There are several factors that contribute to the issues that orphans in Pakistan face including limited access to resources such as food, education and financial stability. According to SOS Children’s Villages, approximately twenty-five percent of the 193.2 million people living in Pakistan do not meet the poverty line.

However, activists looking to reduce the effects of poverty in Pakistan — as well as assist children with meeting their everyday needs — have organized ways to assist children to locate support.

Foreign Aid

The U.S. Department of State provides information for those who seek to adopt or who plan to travel before finalizing their plans for adoption, and assists orphans in Pakistan as well as children looking for homes across the world. One organization, SOS Children’s Villages, allows people who are interested in sponsoring children to make a monthly donation.

The organization works to provide healthcare, counseling services and education to children who would otherwise have limited access these resources.

Role of USAID

USAID plays an influential role as well, working to create jobs and to support the agricultural industry in Pakistan through the introduction of new crops. According to USAID, the organization has been able to assist more than 1 million households through its agricultural aid efforts.

According to USAID, approximately forty percent of Pakistan’s working population is employed in agricultural industries. By working to support such endeavors, USAID not only helps create new jobs but it is also aids in cultivating industries to boost the economic health of the country overall.

Activism in All Forms

Among the top contributors to foreign aid efforts in Pakistan are the U.S. Government Department of Defense, the World Food Program, the International Rescue Committee and USAID. Although activists from these organizations have different specialties, different aid efforts are needed in this area where orphans do not have access to adequate education, defense or food resources.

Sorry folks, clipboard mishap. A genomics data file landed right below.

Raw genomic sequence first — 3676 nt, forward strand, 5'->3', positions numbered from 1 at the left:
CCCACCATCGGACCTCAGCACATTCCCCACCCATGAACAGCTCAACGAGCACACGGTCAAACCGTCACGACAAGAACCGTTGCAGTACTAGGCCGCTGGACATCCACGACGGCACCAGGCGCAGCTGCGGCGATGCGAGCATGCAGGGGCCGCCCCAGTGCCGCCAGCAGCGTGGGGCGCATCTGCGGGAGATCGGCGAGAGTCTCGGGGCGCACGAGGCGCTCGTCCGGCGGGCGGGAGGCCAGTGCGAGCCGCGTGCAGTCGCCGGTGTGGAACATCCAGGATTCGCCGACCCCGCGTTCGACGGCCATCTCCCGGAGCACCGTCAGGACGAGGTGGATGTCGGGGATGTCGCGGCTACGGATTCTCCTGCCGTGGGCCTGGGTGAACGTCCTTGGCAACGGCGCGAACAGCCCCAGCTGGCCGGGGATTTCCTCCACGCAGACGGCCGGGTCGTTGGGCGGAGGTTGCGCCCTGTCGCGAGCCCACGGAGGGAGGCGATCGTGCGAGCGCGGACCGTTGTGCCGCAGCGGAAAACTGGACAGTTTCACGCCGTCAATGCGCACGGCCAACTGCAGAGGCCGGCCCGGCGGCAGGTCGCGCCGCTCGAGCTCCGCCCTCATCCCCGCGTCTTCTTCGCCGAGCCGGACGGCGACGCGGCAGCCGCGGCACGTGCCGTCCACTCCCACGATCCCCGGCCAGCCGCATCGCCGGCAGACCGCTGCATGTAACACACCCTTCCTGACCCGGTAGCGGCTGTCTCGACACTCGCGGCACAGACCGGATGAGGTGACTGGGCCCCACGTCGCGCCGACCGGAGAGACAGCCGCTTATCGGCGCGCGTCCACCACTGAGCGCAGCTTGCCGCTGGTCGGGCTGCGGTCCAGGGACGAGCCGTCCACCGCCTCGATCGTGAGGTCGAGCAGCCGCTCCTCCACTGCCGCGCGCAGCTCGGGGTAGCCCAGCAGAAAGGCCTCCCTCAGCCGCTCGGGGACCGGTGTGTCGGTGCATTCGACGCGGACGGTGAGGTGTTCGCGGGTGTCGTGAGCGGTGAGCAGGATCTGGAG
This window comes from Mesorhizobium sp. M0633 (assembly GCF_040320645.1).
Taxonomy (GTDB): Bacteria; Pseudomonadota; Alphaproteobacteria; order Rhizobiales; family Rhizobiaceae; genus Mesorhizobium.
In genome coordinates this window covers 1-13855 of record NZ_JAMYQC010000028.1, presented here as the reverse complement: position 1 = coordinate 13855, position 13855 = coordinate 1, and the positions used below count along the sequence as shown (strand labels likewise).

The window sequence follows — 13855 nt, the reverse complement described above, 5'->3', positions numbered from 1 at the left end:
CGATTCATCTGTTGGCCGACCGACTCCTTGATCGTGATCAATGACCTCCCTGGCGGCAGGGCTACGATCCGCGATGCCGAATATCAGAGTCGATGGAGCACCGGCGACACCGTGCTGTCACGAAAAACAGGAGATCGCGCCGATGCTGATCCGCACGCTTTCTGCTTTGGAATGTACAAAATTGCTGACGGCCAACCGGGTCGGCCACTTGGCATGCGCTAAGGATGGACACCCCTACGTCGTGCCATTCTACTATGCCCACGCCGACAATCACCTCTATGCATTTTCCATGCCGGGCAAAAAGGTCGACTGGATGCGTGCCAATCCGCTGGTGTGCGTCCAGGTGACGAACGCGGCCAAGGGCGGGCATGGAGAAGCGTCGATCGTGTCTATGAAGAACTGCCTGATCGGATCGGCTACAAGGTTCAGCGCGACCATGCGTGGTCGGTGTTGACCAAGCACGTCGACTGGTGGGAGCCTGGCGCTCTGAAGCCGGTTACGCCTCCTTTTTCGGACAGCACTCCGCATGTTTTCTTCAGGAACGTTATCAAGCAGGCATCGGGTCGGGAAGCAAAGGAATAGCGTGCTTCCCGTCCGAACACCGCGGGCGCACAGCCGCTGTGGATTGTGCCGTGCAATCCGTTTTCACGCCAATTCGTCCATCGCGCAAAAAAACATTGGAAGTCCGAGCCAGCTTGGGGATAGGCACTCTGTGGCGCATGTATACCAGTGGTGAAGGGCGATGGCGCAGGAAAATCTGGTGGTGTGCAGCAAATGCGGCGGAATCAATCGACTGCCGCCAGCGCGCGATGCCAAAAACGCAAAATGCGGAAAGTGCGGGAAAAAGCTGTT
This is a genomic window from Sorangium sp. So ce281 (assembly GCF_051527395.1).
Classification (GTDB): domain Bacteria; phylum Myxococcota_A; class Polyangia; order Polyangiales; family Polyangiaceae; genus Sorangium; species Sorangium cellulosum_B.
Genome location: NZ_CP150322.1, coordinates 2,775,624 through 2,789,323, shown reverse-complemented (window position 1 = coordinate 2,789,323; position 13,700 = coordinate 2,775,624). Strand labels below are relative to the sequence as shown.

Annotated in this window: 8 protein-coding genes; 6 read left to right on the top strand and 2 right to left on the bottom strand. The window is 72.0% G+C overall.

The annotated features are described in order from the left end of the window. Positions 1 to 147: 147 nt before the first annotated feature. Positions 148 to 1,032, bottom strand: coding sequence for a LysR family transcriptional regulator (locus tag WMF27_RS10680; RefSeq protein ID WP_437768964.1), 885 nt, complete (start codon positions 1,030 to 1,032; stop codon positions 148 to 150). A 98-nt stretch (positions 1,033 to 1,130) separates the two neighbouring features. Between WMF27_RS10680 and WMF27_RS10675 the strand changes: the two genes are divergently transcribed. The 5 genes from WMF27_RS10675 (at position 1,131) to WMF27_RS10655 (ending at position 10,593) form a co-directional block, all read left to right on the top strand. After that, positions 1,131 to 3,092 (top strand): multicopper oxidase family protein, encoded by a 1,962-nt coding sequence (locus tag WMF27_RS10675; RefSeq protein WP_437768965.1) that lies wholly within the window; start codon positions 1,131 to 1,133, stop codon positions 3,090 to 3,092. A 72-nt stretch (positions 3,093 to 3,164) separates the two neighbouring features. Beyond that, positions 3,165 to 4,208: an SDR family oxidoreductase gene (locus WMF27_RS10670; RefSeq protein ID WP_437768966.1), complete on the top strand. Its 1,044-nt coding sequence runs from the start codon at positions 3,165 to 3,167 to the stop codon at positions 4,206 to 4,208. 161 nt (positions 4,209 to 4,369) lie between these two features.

Although these organizations support orphans in Pakistan and children in need by providing aid to Pakistan and, in many cases, providing resources directly to children, those who do not have access to the resources from foreign aid are forced to find alternate ways to support themselves.

Efforts to Aid Orphans in Pakistan

This issue has been going on for many years, and one video from the Associated Press shows some of the kinds of work children have had to do in the past to support themselves.

As Pakistan and the children living there continue to receive aid, however, the effects of poverty will continue to decrease. Aid organizations that have already made a difference will continue working to reduce the struggles orphans face in their everyday routines.

– Gabriella Evans

Photo: Flickr

Stillbirths in PakistanPakistan is the sixth largest nation in the world, with a population of more than 193 million and growing. Unfortunately, Pakistan also ranks third in the world for the number stillbirths amongst Pakistani women—43 out of 1,000 pregnancies result in stillbirths.

The majority of Pakistani mothers who experience stillbirths come from low- or middle-income communities where mothers lack access to preventative care. Recently, positive solutions have been developed in Pakistan that will directly impact the health of pregnant women and increase the survival rate of newborns.

What is Being Done?

Preventative care for mothers in Pakistan who live in rural areas is a major concern. In 2015, only 26 percent of pregnant mothers in rural areas made it to at least four antenatal care visits. This number reaches 62 percent for mothers in urban areas, increasing the conversation concerning stillbirths in Pakistan.

The Mother and Child Survival Program (MCSP), with help from the the Pakistani government, recently developed a Family Planning 2020 Program that hopes to bring a balance in health care to families in rural areas in Pakistan. This is a forward leap from the government’s decision to give pregnant mothers cash stipends to pay for preventative care needs such as visits to proper health care professionals, ultra sounds and basic medical examinations.